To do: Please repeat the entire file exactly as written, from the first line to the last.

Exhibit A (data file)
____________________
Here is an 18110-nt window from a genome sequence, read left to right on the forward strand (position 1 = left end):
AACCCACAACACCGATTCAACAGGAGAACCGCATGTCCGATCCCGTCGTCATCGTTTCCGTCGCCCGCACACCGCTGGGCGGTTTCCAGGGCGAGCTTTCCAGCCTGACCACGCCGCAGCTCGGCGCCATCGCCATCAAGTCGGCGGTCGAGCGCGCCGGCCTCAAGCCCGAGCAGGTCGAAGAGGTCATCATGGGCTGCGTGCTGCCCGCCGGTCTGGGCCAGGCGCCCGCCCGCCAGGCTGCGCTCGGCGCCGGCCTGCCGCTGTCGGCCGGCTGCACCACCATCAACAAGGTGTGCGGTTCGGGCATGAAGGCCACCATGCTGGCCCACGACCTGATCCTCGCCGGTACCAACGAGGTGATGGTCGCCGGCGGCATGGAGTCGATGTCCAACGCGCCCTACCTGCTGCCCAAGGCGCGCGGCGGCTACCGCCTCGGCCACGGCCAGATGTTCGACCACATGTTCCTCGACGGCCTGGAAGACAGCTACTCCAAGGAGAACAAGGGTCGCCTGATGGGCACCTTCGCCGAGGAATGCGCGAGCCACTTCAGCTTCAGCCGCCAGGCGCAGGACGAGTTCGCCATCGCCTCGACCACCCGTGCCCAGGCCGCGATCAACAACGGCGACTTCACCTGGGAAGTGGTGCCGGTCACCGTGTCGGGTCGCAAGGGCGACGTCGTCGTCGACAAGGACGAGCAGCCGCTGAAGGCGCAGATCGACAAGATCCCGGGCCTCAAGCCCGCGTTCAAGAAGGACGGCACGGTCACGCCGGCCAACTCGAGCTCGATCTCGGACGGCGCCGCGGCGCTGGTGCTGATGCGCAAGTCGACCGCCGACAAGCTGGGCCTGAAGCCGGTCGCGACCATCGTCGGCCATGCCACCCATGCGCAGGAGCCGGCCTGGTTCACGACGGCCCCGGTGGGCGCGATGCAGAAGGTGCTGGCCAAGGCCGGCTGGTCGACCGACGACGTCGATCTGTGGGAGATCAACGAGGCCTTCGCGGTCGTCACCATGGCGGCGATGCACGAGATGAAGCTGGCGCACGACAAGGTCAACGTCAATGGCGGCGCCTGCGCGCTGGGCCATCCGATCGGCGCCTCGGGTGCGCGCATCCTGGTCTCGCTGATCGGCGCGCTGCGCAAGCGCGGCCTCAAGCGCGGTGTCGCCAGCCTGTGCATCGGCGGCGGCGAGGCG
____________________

Here is an 18110-nt window from a genome sequence, read left to right on the forward strand (position 1 = left end):
AACCCACAACACCGATTCAACAGGAGAACCGCATGTCCGATCCCGTCGTCATCGTTTCCGTCGCCCGCACACCGCTGGGCGGTTTCCAGGGCGAGCTTTCCAGCCTGACCACGCCGCAGCTCGGCGCCATCGCCATCAAGTCGGCGGTCGAGCGCGCCGGCCTCAAGCCCGAGCAGGTCGAAGAGGTCATCATGGGCTGCGTGCTGCCCGCCGGTCTGGGCCAGGCGCCCGCCCGCCAGGCTGCGCTCGGCGCCGGCCTGCCGCTGTCGGCCGGCTGCACCACCATCAACAAGGTGTGCGGTTCGGGCATGAAGGCCACCATGCTGGCCCACGACCTGATCCTCGCCGGTACCAACGAGGTGATGGTCGCCGGCGGCATGGAGTCGATGTCCAACGCGCCCTACCTGCTGCCCAAGGCGCGCGGCGGCTACCGCCTCGGCCACGGCCAGATGTTCGACCACATGTTCCTCGACGGCCTGGAAGACAGCTACTCCAAGGAGAACAAGGGTCGCCTGATGGGCACCTTCGCCGAGGAATGCGCGAGCCACTTCAGCTTCAGCCGCCAGGCGCAGGACGAGTTCGCCATCGCCTCGACCACCCGTGCCCAGGCCGCGATCAACAACGGCGACTTCACCTGGGAAGTGGTGCCGGTCACCGTGTCGGGTCGCAAGGGCGACGTCGTCGTCGACAAGGACGAGCAGCCGCTGAAGGCGCAGATCGACAAGATCCCGGGCCTCAAGCCCGCGTTCAAGAAGGACGGCACGGTCACGCCGGCCAACTCGAGCTCGATCTCGGACGGCGCCGCGGCGCTGGTGCTGATGCGCAAGTCGACCGCCGACAAGCTGGGCCTGAAGCCGGTCGCGACCATCGTCGGCCATGCCACCCATGCGCAGGAGCCGGCCTGGTTCACGACGGCCCCGGTGGGCGCGATGCAGAAGGTGCTGGCCAAGGCCGGCTGGTCGACCGACGACGTCGATCTGTGGGAGATCAACGAGGCCTTCGCGGTCGTCACCATGGCGGCGATGCACGAGATGAAGCTGGCGCACGACAAGGTCAACGTCAATGGCGGCGCCTGCGCGCTGGGCCATCCGATCGGCGCCTCGGGTGCGCGCATCCTGGTCTCGCTGATCGGCGCGCTGCGCAAGCGCGGCCTCAAGCGCGGTGTCGCCAGCCTGTGCATCGGCGGCGGCGAGGCG